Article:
Another gripping artwork on display is the sketch “His Bunkie,” by Aylward. It shows a soldier who has just buried a close comrade. He stands near an artillery shell and helmet on the ground, gazing numbly at an upright white cross. “You can see how the soldier is lost and the way he is looking sorrowfully at his fallen comrade, but he has to go on,” Jones observes.

His Bunkie

“His Bunkie,” by William Alyard (National Museum of American History)

Iconic expression

“His Bunkie,” is an iconic depiction,” Jones explains, “of a continued military tradition of grave markings and temporary graves, particularly in America. In every war we’ve fought, it is one of those honored traditions: If you have to leave them behind at least mark where they are. To me, the symbolism in this painting is more about the continuation of a military tradition, the loss in battle, and those left to carry on, than just a piece of art itself.”

In addition, Jones points out, during the museum’s conservation of “His Bunkie,” and other sketches by AEF artists, interesting insights were revealed about their creation. By turning off the lights in her lab and illuminating the sketches with a black light, American History Museum Paper Conservator Janice Ellis illuminated certain areas, highlighting where an artist perfected an original field sketch, erasing some of the outlines and filling in other areas with pastels and gauche. “It is really fascinating to see how some of these images were refined and finished, modifying what the artists had originally sketched in the field.”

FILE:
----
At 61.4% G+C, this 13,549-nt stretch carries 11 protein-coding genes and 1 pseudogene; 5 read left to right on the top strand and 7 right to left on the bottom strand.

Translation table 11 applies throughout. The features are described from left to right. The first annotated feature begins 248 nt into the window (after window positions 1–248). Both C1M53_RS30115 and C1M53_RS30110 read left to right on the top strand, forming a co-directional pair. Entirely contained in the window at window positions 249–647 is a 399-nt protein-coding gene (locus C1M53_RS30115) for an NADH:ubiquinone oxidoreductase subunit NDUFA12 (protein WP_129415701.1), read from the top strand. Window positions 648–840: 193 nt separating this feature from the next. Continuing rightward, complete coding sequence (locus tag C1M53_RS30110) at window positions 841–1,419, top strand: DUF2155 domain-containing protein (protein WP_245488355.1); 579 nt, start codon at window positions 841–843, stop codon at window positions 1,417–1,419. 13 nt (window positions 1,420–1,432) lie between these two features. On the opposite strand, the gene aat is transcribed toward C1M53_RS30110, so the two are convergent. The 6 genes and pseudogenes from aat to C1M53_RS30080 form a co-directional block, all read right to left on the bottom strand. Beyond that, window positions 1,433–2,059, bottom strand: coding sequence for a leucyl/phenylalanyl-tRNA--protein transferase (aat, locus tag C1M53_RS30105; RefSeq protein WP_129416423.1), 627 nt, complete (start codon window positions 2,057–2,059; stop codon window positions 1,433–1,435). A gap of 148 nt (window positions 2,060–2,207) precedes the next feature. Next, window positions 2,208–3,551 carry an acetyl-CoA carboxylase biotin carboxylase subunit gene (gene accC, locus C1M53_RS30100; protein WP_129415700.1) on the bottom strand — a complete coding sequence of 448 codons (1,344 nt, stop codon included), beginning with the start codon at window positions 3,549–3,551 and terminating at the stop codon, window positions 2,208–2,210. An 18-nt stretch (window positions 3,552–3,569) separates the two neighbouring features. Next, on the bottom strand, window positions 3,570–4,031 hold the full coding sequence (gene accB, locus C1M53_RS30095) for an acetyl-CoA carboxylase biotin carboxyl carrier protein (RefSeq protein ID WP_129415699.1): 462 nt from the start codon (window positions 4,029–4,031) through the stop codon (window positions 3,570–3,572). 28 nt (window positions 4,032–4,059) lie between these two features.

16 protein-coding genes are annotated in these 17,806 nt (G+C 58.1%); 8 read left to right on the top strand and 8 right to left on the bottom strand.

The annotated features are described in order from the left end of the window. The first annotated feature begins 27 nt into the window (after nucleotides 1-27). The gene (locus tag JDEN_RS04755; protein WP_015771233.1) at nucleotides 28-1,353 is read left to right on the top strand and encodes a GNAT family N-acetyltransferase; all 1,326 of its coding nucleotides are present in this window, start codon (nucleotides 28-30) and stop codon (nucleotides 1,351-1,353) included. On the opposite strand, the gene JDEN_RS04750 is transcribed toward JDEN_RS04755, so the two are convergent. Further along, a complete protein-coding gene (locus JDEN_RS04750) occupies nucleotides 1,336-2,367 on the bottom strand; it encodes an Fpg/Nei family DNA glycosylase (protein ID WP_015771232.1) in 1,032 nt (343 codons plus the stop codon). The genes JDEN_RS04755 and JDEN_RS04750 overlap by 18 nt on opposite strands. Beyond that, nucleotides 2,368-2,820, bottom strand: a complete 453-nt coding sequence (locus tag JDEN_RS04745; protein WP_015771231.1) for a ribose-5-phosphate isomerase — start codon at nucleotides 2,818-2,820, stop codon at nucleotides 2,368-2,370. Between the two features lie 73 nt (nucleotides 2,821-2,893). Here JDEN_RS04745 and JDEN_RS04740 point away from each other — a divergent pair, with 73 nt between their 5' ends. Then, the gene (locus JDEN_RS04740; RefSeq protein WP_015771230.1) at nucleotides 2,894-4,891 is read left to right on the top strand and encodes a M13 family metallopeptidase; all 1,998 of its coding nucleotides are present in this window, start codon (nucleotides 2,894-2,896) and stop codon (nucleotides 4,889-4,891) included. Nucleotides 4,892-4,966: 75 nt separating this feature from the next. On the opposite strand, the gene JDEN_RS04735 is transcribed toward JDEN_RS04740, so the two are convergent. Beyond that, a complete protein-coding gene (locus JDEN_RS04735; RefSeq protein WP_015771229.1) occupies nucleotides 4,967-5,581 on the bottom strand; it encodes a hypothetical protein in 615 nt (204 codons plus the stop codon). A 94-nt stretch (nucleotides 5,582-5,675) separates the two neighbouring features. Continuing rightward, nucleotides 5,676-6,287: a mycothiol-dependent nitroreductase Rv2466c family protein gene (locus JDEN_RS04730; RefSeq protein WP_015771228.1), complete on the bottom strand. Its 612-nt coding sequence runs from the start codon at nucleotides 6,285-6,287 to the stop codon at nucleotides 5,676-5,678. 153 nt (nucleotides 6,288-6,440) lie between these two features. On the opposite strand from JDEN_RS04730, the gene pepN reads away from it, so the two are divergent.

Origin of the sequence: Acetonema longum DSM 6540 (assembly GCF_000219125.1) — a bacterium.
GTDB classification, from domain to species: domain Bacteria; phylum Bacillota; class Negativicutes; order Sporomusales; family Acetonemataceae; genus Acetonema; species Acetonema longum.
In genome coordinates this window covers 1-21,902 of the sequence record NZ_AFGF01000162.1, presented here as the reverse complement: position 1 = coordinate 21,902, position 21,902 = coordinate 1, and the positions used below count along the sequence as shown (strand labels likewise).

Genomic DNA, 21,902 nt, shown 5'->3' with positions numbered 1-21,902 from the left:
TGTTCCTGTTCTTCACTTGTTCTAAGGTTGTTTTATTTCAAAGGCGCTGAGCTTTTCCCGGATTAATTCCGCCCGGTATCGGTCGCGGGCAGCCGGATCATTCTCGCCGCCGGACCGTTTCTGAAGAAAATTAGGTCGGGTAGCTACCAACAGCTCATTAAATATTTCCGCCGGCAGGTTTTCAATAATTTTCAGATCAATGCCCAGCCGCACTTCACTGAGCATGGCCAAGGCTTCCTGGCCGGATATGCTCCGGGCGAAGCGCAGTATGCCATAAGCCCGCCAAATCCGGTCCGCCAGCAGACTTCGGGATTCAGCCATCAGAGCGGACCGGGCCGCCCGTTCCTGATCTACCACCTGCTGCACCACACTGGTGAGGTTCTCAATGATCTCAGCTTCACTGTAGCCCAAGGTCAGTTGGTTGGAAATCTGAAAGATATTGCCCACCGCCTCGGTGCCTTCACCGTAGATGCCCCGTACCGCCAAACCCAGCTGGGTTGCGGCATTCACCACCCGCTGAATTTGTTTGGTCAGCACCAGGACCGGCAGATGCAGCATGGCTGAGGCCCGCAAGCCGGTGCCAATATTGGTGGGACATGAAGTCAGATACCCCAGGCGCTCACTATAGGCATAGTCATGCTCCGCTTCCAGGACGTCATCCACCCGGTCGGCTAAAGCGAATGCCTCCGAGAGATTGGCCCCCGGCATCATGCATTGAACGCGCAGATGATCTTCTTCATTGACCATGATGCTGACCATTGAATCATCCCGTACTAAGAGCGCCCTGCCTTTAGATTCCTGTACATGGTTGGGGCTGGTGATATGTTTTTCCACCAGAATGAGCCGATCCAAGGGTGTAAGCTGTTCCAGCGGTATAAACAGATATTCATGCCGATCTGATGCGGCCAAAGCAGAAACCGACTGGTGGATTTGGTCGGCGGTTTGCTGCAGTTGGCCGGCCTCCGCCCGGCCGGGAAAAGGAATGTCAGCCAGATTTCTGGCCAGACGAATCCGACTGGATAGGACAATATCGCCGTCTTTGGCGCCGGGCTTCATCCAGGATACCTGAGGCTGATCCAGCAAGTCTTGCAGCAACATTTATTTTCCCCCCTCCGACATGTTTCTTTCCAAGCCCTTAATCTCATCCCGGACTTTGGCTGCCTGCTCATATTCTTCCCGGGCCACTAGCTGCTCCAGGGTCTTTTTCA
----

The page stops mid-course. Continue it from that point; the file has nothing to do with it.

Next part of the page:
“On the Wire,” by Harvey Thomas Dunn, oil on canvas, 1918 (National Museum of American History, Smithsonian Institution)

A second oil by Dunn in the exhibition titled “On The Wire,” is a remarkably powerful yet subtle depiction of the brutality of war. In it two exhausted soldiers carry a third on a stretcher along a rise crowned with a barbed-wire barrier shrouded in smoke. Blue and red flowers dot the hillside and the sun is rising as the two soldiers, bogged down by the litter, move through the devastation surrounding them.

“These men were really artists,” Jones adds. “We call them illustrators because they had previously worked as illustrators, and some art historians may not regard them as artists, but when you look at something like “On The Wire” and see the composition and understand the meaning that is embedded in it, it really is art.”